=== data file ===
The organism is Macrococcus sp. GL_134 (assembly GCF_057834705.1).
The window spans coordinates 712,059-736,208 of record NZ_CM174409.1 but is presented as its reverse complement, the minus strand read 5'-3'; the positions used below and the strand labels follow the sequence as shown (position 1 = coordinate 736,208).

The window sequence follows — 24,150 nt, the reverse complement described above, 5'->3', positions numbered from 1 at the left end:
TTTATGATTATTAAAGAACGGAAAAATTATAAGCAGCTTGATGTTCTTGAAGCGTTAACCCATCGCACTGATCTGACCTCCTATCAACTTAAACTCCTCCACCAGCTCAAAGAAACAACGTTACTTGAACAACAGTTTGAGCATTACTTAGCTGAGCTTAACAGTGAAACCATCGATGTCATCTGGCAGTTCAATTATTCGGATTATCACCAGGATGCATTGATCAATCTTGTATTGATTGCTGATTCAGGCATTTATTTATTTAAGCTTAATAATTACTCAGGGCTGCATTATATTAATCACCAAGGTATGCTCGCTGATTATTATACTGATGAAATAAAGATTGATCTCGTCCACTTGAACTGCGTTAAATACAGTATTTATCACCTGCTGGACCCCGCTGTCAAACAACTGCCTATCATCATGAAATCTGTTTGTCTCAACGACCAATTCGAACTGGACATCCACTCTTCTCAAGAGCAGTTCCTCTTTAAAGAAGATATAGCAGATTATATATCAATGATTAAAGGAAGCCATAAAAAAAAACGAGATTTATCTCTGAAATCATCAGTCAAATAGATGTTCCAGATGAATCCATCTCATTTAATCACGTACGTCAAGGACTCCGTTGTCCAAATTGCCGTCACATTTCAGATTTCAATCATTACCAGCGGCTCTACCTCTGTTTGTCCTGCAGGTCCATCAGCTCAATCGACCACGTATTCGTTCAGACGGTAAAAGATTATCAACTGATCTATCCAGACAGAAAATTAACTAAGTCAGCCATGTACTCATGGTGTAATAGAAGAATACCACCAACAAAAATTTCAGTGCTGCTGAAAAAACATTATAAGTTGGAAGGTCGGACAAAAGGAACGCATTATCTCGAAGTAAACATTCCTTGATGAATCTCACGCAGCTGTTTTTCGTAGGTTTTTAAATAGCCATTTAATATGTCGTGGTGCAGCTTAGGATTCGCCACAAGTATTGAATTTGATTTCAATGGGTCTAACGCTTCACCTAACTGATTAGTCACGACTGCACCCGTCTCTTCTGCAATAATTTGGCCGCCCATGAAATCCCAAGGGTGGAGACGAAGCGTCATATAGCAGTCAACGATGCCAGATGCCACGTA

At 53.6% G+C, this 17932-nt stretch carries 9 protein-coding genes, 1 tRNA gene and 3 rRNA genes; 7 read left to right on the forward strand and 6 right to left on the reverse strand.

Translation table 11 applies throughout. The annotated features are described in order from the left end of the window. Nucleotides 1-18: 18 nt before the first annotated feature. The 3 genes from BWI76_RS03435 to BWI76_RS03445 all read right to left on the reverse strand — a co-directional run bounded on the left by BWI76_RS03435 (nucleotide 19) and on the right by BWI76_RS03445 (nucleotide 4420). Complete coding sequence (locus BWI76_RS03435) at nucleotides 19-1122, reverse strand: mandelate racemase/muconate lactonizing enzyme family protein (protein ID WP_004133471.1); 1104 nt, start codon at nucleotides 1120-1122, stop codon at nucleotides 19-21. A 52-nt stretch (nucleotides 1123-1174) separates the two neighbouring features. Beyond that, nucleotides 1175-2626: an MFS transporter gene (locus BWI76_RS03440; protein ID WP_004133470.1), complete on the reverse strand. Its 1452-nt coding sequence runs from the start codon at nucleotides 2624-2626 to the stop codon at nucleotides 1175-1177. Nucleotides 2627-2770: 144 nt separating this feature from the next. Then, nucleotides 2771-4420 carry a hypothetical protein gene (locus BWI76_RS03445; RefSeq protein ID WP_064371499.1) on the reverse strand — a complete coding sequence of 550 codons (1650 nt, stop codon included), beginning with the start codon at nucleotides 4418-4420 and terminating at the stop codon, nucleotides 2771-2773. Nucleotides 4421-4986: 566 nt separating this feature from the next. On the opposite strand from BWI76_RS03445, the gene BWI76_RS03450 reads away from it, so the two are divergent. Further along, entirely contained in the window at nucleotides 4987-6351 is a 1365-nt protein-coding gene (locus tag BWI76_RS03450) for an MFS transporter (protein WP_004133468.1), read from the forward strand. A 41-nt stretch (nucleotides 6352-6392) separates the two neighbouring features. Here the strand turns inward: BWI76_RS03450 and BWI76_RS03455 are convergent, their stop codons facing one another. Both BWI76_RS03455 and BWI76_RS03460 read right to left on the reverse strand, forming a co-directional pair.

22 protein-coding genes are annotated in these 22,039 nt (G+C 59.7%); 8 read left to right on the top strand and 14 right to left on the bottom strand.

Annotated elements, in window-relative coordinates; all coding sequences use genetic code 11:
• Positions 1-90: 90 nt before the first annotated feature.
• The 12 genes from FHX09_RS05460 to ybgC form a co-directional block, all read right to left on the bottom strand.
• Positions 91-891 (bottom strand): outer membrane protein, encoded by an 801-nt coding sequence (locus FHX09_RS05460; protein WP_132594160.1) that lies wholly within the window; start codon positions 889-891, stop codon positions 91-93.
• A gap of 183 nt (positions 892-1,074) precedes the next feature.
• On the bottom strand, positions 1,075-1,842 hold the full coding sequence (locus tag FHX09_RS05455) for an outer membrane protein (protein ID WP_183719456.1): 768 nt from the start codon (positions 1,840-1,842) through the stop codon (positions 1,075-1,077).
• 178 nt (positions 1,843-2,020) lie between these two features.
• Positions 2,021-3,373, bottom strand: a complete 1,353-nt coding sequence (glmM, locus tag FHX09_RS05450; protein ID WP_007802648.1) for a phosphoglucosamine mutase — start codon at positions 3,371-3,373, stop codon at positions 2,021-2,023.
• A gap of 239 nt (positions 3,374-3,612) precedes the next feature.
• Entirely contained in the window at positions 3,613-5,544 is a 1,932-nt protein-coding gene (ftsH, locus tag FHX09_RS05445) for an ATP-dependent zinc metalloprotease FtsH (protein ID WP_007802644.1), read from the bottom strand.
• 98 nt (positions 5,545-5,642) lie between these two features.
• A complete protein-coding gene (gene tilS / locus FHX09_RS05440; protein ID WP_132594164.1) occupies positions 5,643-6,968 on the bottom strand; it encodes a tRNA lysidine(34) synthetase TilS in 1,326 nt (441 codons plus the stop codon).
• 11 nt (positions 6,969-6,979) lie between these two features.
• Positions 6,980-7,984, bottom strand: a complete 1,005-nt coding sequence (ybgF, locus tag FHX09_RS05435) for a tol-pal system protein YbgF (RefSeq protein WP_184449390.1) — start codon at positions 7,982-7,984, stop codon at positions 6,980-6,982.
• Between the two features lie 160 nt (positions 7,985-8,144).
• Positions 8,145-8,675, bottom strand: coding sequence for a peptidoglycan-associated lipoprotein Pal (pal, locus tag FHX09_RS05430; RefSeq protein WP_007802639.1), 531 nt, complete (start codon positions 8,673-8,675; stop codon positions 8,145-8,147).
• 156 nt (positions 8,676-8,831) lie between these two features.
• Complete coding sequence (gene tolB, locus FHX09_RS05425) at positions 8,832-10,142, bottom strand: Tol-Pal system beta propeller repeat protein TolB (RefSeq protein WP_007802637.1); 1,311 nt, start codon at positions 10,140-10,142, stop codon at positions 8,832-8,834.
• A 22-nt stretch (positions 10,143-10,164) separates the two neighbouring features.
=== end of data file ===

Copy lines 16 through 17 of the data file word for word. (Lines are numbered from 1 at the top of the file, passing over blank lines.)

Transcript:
• A gap of 239 nt (positions 3,374-3,612) precedes the next feature.
• Entirely contained in the window at positions 3,613-5,544 is a 1,932-nt protein-coding gene (ftsH, locus tag FHX09_RS05445) for an ATP-dependent zinc metalloprotease FtsH (protein ID WP_007802644.1), read from the bottom strand.